The explosion of fast fashion over the last few years has undoubtedly changed the retail landscape particularly for more traditional brands, with companies from Boohoo, to ASOS, offering consumers the option to see it today, wear it tomorrow. But more recently this trend has kicked into turbo gear. Take, for example, Fashion Nova. The American based retailer boasts 17.5million Instagram followers, was one of the most googled brands of 2018 and is known for turning around red carpet copies of dresses worn by the likes of the Kardashians in under 24 hours. And while it is certainly worth noting that both Gen Y and Gen Z are said to be moving towards a more conscious way of shopping, this is yet to reflect in this super-fast brands’ sales, with the company previously being valued at over $125million. Which means those brands looking to keep up, need to have at least one eye on product turnaround – after all these are consumers who know what they want and they want it now.


Retail is getting personal

Want to offer shoppers something no one else can? It needs to be personal. In fact, research released by Epsilon suggests 80% of consumers say they are more likely to buy something from a brand if they’ve offered them a personalised experience. But what does this really look like? Well from Nike ID to Kenzo and Calvin Klein Jeans some brands have chosen to work with YR. The company sells themselves as, ‘Your global customisation partner,’ with screens which can be installed in store which allow consumers to customise products; from t-shirts to shoes.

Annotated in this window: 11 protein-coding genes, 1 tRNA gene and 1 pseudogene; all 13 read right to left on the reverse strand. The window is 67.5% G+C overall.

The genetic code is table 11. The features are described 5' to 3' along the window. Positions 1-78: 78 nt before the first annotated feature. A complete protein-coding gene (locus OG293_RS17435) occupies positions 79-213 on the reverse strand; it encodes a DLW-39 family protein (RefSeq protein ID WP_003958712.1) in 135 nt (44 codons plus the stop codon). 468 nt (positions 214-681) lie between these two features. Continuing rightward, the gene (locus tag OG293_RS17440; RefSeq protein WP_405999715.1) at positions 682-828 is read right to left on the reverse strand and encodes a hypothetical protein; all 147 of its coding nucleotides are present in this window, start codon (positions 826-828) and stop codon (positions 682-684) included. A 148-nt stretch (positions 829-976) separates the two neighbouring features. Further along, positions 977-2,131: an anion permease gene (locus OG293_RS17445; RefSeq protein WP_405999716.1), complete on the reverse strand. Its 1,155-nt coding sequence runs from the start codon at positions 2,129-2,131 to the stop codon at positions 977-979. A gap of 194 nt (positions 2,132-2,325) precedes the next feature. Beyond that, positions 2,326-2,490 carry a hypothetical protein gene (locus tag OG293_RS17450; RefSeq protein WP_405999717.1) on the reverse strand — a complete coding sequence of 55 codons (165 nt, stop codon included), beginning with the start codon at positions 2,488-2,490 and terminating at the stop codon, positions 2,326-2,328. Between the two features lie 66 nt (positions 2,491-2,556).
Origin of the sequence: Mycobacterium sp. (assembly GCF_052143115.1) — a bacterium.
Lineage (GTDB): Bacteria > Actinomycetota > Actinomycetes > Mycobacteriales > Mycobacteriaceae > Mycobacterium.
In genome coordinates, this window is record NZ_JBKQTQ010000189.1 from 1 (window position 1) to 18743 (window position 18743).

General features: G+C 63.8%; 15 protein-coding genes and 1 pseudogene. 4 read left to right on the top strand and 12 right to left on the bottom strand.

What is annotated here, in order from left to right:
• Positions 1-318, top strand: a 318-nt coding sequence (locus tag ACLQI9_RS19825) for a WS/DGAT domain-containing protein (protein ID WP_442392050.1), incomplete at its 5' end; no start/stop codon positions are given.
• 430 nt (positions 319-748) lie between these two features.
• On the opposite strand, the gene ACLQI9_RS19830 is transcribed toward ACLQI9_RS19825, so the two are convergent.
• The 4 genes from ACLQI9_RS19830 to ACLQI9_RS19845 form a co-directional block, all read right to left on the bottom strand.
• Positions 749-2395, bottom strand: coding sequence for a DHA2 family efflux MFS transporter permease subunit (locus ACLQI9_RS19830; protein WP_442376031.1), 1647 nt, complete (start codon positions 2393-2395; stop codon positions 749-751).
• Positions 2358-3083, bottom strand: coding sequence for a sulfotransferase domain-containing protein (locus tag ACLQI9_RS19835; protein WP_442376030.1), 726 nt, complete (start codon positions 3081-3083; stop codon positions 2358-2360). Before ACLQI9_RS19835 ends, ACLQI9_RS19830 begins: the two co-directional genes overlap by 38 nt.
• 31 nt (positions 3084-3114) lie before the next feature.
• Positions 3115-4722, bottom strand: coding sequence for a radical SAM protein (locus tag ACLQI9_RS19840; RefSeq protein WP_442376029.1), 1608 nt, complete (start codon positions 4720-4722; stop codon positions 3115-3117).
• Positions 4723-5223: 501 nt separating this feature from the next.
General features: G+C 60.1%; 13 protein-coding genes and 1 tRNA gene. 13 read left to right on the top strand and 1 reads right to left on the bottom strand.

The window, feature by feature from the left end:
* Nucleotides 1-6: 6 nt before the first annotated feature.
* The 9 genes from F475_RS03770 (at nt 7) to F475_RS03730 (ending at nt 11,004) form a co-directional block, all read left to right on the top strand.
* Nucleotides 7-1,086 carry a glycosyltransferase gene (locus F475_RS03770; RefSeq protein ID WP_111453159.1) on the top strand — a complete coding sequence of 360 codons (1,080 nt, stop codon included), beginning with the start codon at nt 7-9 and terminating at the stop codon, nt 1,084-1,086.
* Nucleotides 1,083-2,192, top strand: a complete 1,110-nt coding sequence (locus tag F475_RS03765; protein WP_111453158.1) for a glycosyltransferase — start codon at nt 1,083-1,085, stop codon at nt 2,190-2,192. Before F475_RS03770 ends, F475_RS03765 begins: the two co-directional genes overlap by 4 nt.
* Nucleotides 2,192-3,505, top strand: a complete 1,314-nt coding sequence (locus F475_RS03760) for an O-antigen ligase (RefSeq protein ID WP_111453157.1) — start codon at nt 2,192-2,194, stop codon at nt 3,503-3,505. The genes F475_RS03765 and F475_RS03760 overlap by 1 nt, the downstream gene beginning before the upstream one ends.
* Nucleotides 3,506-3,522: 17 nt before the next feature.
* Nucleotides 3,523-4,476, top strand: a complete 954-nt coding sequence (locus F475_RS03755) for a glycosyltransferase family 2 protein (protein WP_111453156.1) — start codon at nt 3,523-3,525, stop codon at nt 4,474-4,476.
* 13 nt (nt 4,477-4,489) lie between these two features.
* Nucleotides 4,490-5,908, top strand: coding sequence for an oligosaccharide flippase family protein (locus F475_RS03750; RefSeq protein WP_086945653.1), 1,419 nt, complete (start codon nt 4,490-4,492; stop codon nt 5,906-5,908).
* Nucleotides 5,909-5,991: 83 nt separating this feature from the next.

And then there is what we call ‘hyper-personalisation,’ where customers are offered a service that is seemingly tailored totally to them. Take for example Stitch Fix – the clothing company allows users access to stylists who will send them a personalised selection of clothing according to their taste. When they’ve checked out their clothes they only pay for what they want to keep. This means they create a double win; the customer feels like they’ve had a really personal experience and the stylist is able to use the information about which clothes have been sent back to better understand them and their tastes.